Last year, it was all Future Islands. And while it’s unlikely another Baltimore band will match Future Islands’ meteoric rise to indie stardom, here are three artists who could break out in 2015.
Why isn’t Lower Dens more popular? Critics love this indie rock quartet led by singer/songwriter Jana Hunter. Pitchfork gave their debut, “Twin-Hand Movement,” an 8.1, and their second album, “Nootropics,” scored an 8.2 — as well as 3.5 stars from Rolling Stone.
Lower Dens’ latest album, “Escape From Evil,” comes out March 31 and it’s the band’s best yet. Hunter was listening a lot to Madonna, she told Vogue, and it shows. The first single, “To Die In LA,” (which Pitchfork named Best New Track) has an undercurrent of dark nostalgia with a beat that dares you not to dance.
You could point to any number of things “Escape From Evil” sounds like, but above all, it sounds like Baltimore right now. If any year is going to be ‘the year’ for Lower Dens, this is it.
Flock of Dimes
When she’s not touring and recording as one half of Wye Oak, Jenn Wasner focuses on Flock of Dimes. It’s been her solo project since 2011, and over the years she has intermittently released singles on Merge and Baltimore’s Friends Records.
Right now, she’s taking a break from Wye Oak and preparing to release her first full-length album as Flock of Dimes, which could surface later this year.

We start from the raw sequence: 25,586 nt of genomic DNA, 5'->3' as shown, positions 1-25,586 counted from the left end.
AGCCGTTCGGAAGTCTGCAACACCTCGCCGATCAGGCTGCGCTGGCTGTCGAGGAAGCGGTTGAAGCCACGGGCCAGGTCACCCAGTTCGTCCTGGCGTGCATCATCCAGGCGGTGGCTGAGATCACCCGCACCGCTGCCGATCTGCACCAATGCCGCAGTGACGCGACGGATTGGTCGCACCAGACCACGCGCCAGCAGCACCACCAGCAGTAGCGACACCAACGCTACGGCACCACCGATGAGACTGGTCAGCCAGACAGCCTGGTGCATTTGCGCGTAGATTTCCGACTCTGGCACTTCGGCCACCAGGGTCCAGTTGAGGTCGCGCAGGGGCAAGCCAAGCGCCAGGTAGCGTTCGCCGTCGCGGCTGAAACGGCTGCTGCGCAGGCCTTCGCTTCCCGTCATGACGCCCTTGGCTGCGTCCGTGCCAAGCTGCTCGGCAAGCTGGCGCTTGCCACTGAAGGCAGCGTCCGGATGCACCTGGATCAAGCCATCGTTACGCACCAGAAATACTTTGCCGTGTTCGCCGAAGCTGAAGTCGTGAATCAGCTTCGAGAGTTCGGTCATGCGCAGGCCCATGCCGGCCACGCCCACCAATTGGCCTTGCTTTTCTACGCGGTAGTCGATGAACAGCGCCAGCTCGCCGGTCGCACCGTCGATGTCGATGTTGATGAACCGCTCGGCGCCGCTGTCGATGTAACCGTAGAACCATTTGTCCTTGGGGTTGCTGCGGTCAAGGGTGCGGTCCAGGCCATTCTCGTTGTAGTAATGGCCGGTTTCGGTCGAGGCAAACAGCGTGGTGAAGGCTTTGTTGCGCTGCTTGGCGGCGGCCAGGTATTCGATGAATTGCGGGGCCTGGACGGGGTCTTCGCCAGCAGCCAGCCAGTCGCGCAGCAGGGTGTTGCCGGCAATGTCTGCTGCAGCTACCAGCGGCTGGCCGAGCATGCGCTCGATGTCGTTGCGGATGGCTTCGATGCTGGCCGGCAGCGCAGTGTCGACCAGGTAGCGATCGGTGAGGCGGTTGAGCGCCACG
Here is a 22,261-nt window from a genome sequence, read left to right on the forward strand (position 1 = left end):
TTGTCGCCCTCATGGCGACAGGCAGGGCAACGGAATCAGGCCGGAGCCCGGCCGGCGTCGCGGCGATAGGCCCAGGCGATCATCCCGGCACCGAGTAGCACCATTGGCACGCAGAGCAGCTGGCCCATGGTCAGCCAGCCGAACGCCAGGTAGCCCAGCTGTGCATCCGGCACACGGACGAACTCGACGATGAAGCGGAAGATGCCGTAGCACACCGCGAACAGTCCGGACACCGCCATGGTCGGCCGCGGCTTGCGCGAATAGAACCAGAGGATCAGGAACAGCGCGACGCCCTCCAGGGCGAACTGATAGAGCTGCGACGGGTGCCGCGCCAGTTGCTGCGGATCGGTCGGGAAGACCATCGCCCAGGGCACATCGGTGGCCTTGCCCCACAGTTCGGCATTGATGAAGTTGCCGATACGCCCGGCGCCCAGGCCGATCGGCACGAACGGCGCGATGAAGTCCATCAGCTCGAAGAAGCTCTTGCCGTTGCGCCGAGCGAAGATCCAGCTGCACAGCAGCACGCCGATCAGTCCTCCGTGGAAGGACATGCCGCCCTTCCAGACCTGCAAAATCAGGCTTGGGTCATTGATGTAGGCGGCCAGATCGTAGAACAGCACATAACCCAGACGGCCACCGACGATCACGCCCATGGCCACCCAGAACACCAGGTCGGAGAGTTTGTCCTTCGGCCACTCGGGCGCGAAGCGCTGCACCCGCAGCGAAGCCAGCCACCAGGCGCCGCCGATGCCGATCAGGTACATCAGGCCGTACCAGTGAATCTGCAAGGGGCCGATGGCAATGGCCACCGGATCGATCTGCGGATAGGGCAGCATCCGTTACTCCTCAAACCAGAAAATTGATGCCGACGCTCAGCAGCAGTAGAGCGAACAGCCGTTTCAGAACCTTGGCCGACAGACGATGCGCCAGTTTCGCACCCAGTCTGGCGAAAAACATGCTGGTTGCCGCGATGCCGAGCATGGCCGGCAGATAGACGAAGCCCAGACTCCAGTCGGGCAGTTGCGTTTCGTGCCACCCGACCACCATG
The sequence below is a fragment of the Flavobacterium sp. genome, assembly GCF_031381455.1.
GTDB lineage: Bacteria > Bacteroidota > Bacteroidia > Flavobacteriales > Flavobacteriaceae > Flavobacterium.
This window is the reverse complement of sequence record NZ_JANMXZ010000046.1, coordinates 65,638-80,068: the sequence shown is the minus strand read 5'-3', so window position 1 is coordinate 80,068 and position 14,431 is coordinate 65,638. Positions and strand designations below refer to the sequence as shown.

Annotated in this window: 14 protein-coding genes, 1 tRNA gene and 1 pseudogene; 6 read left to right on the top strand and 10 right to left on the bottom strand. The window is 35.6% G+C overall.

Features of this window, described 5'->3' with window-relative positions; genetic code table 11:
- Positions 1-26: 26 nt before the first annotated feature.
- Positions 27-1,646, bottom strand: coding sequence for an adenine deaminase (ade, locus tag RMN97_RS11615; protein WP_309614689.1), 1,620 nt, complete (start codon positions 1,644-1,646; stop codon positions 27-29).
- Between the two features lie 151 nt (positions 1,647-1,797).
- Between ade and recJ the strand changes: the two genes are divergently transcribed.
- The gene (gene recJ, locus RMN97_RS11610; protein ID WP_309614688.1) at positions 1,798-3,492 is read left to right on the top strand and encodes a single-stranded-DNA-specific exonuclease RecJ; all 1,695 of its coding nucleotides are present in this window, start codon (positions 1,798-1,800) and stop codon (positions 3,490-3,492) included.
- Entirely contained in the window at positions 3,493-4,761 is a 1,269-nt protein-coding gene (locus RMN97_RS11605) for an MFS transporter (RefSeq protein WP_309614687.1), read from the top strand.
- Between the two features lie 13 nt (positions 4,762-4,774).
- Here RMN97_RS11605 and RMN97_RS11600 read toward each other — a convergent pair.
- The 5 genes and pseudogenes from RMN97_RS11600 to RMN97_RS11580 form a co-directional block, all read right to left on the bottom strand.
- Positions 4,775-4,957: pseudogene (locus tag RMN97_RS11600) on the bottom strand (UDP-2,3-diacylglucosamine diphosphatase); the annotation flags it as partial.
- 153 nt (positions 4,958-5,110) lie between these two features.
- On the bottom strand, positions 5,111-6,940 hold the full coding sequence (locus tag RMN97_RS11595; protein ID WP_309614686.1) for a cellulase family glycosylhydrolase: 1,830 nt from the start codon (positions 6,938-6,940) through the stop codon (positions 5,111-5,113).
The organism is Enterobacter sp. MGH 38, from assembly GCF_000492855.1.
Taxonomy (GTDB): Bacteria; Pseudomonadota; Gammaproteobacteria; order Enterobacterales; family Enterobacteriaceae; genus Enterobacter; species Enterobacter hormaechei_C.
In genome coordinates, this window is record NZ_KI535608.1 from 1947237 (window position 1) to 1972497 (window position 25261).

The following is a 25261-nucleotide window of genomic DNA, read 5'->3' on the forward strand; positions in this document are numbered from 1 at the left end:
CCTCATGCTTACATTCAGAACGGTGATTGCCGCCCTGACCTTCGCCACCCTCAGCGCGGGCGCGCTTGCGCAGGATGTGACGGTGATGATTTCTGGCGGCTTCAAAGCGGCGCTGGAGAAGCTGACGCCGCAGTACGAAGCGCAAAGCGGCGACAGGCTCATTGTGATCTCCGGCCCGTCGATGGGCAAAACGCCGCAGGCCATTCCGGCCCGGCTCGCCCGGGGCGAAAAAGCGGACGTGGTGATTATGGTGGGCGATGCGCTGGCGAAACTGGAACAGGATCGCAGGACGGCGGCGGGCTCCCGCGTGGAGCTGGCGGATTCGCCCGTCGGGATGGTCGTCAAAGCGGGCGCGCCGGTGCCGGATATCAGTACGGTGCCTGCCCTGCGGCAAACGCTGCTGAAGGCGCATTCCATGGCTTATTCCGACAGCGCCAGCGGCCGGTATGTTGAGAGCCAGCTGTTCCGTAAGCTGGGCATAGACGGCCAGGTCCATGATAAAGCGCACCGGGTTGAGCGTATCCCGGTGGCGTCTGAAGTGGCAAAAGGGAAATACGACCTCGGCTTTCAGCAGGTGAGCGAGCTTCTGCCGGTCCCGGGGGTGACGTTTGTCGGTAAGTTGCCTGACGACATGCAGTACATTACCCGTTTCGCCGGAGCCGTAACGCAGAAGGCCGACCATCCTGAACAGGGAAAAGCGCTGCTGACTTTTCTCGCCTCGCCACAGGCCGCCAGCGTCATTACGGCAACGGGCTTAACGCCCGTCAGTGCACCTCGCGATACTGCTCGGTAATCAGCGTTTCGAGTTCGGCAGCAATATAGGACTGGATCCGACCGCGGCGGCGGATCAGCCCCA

Wasner is a skilled lyricist and songwriter with an ear for the experimental and a healthy love of dance pop.
In 2014, listeners followed Wye Oak as she steered the duo away from the squalls of guitar feedback, toward more bass- and keyboard-driven songs. Will she return to the guitar for Flock of Dimes, or double down on a more electronic sound?
Wasner has said in the past that she wants to ease back on touring and make a living writing songs for other musicians. It’s only a matter of time before other artists take her up on the offer. When it happens, we hope Wasner continues to release her own material, because she’s one of Baltimore’s most innovative musicians.
Late last year, this Baltimore screamo band released “Keep You,” a powerful yet hushed album which was a huge shift in dynamics from anything they’d done before. Their singer, Kyle Durfey, literally went from screaming to, at times, almost whispering.
“Keep You,” their first album for Epitaph Records, earned Pianos plenty of national buzz. And they’re setting out on their first big American tour to promote it in March. Sadly, Baltimore press has largely ignored them — despite the fact that they’ve sold out The Ottobar multiple times.
On the whole, people are reluctant to embrace change. This is especially true in the Internet age. “Keep You” may have upset some longtime Pianos fans, others saw it as a natural step in the band’s evolution. And it earned them a crop of new fans who had never before heard their music. It’s exciting to watch bands who take risks.